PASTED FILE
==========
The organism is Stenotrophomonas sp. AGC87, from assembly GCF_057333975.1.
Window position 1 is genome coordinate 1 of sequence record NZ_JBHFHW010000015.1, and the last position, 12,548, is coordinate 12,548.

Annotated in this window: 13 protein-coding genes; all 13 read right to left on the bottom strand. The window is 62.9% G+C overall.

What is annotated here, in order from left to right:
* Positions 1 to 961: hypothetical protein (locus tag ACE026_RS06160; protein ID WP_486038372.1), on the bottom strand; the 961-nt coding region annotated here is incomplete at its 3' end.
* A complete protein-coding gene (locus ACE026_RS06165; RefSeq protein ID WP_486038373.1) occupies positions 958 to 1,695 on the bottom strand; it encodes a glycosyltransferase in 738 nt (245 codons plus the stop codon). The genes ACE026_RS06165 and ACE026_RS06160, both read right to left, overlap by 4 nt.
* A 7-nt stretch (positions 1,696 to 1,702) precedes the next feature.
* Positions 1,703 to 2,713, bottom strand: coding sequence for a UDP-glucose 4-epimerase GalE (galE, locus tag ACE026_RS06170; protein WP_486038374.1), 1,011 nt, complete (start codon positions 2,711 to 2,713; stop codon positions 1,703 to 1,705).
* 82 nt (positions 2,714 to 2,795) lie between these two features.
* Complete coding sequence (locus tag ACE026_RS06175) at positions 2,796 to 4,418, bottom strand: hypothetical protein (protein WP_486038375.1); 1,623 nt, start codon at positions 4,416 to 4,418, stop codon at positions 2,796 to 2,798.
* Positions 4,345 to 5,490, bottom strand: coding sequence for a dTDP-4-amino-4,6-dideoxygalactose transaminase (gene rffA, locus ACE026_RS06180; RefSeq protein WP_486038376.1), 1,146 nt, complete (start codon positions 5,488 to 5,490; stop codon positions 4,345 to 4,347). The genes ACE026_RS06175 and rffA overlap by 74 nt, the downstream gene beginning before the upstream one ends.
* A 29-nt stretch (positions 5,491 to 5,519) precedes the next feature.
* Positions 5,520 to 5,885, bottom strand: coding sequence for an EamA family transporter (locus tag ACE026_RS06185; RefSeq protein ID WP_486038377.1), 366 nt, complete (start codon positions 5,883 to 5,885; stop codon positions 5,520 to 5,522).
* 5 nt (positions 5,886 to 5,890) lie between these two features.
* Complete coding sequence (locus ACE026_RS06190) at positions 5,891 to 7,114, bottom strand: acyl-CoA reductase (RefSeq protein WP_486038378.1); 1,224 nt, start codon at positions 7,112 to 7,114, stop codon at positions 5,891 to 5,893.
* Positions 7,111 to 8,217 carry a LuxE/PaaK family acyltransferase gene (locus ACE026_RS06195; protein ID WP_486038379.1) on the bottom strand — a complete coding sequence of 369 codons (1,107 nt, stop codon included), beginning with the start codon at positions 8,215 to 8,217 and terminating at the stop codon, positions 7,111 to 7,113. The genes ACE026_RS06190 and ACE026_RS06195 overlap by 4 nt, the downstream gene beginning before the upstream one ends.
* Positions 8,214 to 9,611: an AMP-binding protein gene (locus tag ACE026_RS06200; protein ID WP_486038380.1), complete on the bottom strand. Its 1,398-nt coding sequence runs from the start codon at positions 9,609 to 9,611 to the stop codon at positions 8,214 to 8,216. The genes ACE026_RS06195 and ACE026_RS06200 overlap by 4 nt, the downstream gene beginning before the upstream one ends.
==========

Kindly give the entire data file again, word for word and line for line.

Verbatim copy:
The organism is Stenotrophomonas sp. AGC87, from assembly GCF_057333975.1.
Window position 1 is genome coordinate 1 of sequence record NZ_JBHFHW010000015.1, and the last position, 12,548, is coordinate 12,548.

Annotated in this window: 13 protein-coding genes; all 13 read right to left on the bottom strand. The window is 62.9% G+C overall.

What is annotated here, in order from left to right:
* Positions 1 to 961: hypothetical protein (locus tag ACE026_RS06160; protein ID WP_486038372.1), on the bottom strand; the 961-nt coding region annotated here is incomplete at its 3' end.
* A complete protein-coding gene (locus ACE026_RS06165; RefSeq protein ID WP_486038373.1) occupies positions 958 to 1,695 on the bottom strand; it encodes a glycosyltransferase in 738 nt (245 codons plus the stop codon). The genes ACE026_RS06165 and ACE026_RS06160, both read right to left, overlap by 4 nt.
* A 7-nt stretch (positions 1,696 to 1,702) precedes the next feature.
* Positions 1,703 to 2,713, bottom strand: coding sequence for a UDP-glucose 4-epimerase GalE (galE, locus tag ACE026_RS06170; protein WP_486038374.1), 1,011 nt, complete (start codon positions 2,711 to 2,713; stop codon positions 1,703 to 1,705).
* 82 nt (positions 2,714 to 2,795) lie between these two features.
* Complete coding sequence (locus tag ACE026_RS06175) at positions 2,796 to 4,418, bottom strand: hypothetical protein (protein WP_486038375.1); 1,623 nt, start codon at positions 4,416 to 4,418, stop codon at positions 2,796 to 2,798.
* Positions 4,345 to 5,490, bottom strand: coding sequence for a dTDP-4-amino-4,6-dideoxygalactose transaminase (gene rffA, locus ACE026_RS06180; RefSeq protein WP_486038376.1), 1,146 nt, complete (start codon positions 5,488 to 5,490; stop codon positions 4,345 to 4,347). The genes ACE026_RS06175 and rffA overlap by 74 nt, the downstream gene beginning before the upstream one ends.
* A 29-nt stretch (positions 5,491 to 5,519) precedes the next feature.
* Positions 5,520 to 5,885, bottom strand: coding sequence for an EamA family transporter (locus tag ACE026_RS06185; RefSeq protein ID WP_486038377.1), 366 nt, complete (start codon positions 5,883 to 5,885; stop codon positions 5,520 to 5,522).
* 5 nt (positions 5,886 to 5,890) lie between these two features.
* Complete coding sequence (locus ACE026_RS06190) at positions 5,891 to 7,114, bottom strand: acyl-CoA reductase (RefSeq protein WP_486038378.1); 1,224 nt, start codon at positions 7,112 to 7,114, stop codon at positions 5,891 to 5,893.
* Positions 7,111 to 8,217 carry a LuxE/PaaK family acyltransferase gene (locus ACE026_RS06195; protein ID WP_486038379.1) on the bottom strand — a complete coding sequence of 369 codons (1,107 nt, stop codon included), beginning with the start codon at positions 8,215 to 8,217 and terminating at the stop codon, positions 7,111 to 7,113. The genes ACE026_RS06190 and ACE026_RS06195 overlap by 4 nt, the downstream gene beginning before the upstream one ends.
* Positions 8,214 to 9,611: an AMP-binding protein gene (locus tag ACE026_RS06200; protein ID WP_486038380.1), complete on the bottom strand. Its 1,398-nt coding sequence runs from the start codon at positions 9,609 to 9,611 to the stop codon at positions 8,214 to 8,216. The genes ACE026_RS06195 and ACE026_RS06200 overlap by 4 nt, the downstream gene beginning before the upstream one ends.